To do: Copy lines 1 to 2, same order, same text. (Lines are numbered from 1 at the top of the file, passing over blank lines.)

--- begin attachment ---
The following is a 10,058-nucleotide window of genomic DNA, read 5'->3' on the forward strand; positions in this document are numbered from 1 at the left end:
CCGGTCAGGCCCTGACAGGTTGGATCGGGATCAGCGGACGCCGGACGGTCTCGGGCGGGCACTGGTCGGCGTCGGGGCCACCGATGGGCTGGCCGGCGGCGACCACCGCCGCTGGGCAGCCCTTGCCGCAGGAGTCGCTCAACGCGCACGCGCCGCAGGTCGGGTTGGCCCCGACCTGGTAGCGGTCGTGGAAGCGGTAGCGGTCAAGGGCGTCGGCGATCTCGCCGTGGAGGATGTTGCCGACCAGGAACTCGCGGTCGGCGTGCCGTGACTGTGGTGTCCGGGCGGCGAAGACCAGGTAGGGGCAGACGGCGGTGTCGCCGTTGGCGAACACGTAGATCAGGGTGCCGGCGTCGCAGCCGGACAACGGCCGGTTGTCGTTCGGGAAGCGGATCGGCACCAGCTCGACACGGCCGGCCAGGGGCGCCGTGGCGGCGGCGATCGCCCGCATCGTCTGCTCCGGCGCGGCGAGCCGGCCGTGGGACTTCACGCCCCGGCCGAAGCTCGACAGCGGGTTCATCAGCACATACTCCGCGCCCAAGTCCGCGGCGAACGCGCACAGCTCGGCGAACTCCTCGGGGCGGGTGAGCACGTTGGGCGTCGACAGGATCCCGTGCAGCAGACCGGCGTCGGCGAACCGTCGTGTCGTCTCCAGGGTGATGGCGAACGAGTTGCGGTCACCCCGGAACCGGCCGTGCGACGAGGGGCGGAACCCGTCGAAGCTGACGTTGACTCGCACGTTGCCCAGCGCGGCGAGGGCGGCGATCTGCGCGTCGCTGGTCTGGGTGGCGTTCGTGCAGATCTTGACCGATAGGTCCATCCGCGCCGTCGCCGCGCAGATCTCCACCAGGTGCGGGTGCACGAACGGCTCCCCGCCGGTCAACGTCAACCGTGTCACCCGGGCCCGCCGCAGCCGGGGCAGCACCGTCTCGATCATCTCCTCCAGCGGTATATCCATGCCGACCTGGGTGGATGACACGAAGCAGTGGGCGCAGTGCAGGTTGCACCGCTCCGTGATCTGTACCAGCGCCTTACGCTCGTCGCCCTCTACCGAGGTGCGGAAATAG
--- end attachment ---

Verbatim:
The following is a 10,058-nucleotide window of genomic DNA, read 5'->3' on the forward strand; positions in this document are numbered from 1 at the left end:
CCGGTCAGGCCCTGACAGGTTGGATCGGGATCAGCGGACGCCGGACGGTCTCGGGCGGGCACTGGTCGGCGTCGGGGCCACCGATGGGCTGGCCGGCGGCGACCACCGCCGCTGGGCAGCCCTTGCCGCAGGAGTCGCTCAACGCGCACGCGCCGCAGGTCGGGTTGGCCCCGACCTGGTAGCGGTCGTGGAAGCGGTAGCGGTCAAGGGCGTCGGCGATCTCGCCGTGGAGGATGTTGCCGACCAGGAACTCGCGGTCGGCGTGCCGTGACTGTGGTGTCCGGGCGGCGAAGACCAGGTAGGGGCAGACGGCGGTGTCGCCGTTGGCGAACACGTAGATCAGGGTGCCGGCGTCGCAGCCGGACAACGGCCGGTTGTCGTTCGGGAAGCGGATCGGCACCAGCTCGACACGGCCGGCCAGGGGCGCCGTGGCGGCGGCGATCGCCCGCATCGTCTGCTCCGGCGCGGCGAGCCGGCCGTGGGACTTCACGCCCCGGCCGAAGCTCGACAGCGGGTTCATCAGCACATACTCCGCGCCCAAGTCCGCGGCGAACGCGCACAGCTCGGCGAACTCCTCGGGGCGGGTGAGCACGTTGGGCGTCGACAGGATCCCGTGCAGCAGACCGGCGTCGGCGAACCGTCGTGTCGTCTCCAGGGTGATGGCGAACGAGTTGCGGTCACCCCGGAACCGGCCGTGCGACGAGGGGCGGAACCCGTCGAAGCTGACGTTGACTCGCACGTTGCCCAGCGCGGCGAGGGCGGCGATCTGCGCGTCGCTGGTCTGGGTGGCGTTCGTGCAGATCTTGACCGATAGGTCCATCCGCGCCGTCGCCGCGCAGATCTCCACCAGGTGCGGGTGCACGAACGGCTCCCCGCCGGTCAACGTCAACCGTGTCACCCGGGCCCGCCGCAGCCGGGGCAGCACCGTCTCGATCATCTCCTCCAGCGGTATATCCATGCCGACCTGGGTGGATGACACGAAGCAGTGGGCGCAGTGCAGGTTGCACCGCTCCGTGATCTGTACCAGCGCCTTACGCTCGTCGCCCTCTACCGAGGTGCGGAAATAG